Other bank notes include denominations that are no longer issued but continue to be legal tender. Bank notes in circulation are non-interest-bearing liabilities and are due on demand.
In accordance with the Bank of Canada Act, the Bank has the sole authority to issue bank notes for circulation in Canada. As of 2014 the new series of polymer notes now constitutes some 75 per cent of notes in circulation. A breakdown by denomination is presented below.: "Bank of Canada annual report 2014" (PDF). p. 7,90.
|$1,200.7||Other bank notes|
|$70,023.5||Total Bank notes in circulation|
Efforts to reduce counterfeiting in recent years have sharply reduced the number of counterfeit notes in circulation. The number of counterfeit notes passed annually in Canada peaked in 2004, when 553,000 counterfeit notes were passed. Counterfeiting has decreased annually since that peak, with only 53,536 notes passed in 2010. The new Frontier Series of banknotes significantly improves security primarily by using a polymer substrate to make up the note instead of the previously used fabric. Even as Canada’s counterfeiting problem escalated, the shift to polymer was viewed as too expensive. A polymer note costs 19 cents to produce, compared to 9 cents for a typical cotton-paper note.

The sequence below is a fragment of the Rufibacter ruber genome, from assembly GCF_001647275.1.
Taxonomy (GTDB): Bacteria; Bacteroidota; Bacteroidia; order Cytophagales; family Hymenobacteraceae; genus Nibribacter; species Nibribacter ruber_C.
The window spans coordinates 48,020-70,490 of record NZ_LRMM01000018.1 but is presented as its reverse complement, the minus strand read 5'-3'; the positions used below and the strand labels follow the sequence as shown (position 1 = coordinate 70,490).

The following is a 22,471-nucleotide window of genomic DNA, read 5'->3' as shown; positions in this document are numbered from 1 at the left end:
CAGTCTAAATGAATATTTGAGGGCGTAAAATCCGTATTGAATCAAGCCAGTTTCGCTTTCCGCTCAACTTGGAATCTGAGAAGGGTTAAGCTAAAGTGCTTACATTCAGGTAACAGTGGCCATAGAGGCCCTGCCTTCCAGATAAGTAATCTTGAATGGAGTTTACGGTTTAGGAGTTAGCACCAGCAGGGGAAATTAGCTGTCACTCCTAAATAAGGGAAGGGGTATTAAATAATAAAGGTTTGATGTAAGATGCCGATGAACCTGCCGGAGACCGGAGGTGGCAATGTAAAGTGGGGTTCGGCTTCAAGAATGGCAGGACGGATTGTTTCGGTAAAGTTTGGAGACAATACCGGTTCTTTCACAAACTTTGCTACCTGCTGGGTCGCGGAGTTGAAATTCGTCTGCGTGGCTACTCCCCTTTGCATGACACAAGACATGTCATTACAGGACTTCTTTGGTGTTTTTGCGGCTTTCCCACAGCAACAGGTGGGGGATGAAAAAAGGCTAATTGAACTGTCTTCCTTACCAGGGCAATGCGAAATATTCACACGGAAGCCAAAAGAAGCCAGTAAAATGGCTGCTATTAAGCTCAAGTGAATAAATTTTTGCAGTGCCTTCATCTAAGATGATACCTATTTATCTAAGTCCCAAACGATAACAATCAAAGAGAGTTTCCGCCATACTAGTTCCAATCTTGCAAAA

Counterfeiting is measured using a system borrowed from chemistry known as parts per million (PPM). Normally used to judge the potency of molecules in a solution, PPM in the counterfeit sense refers to the number of fake banknotes found in circulation for every one million genuine notes. In 1990, Canada's counterfeit ratio was just 4 PPM, ranking its currency among the most secure in the world. By the late 1990s, the rise of powerful and affordable home computers, store-bought graphics software, easy-to-use scanners and colour ink-jet printers were breeding a new generation of counterfeiters. The number of fake Canadian bills rose as high as 117 PPM by 1997. In 2004 Canada’s counterfeit rate had ballooned to 470 PPM. In 2008, the counterfeiting rate had fallen to 76 PPM. Most G20 nations used 50 PPM as their benchmark to stay below.
The 1935 series was the only series to have included $25 and $500 denominations. Both denominations were short lived. The $25 note was withdrawn on May 18, 1937. Stacks of unissued 1935 $500 notes were destroyed in February 1938, and issued $500 notes were recalled and withdrawn from circulation five months later.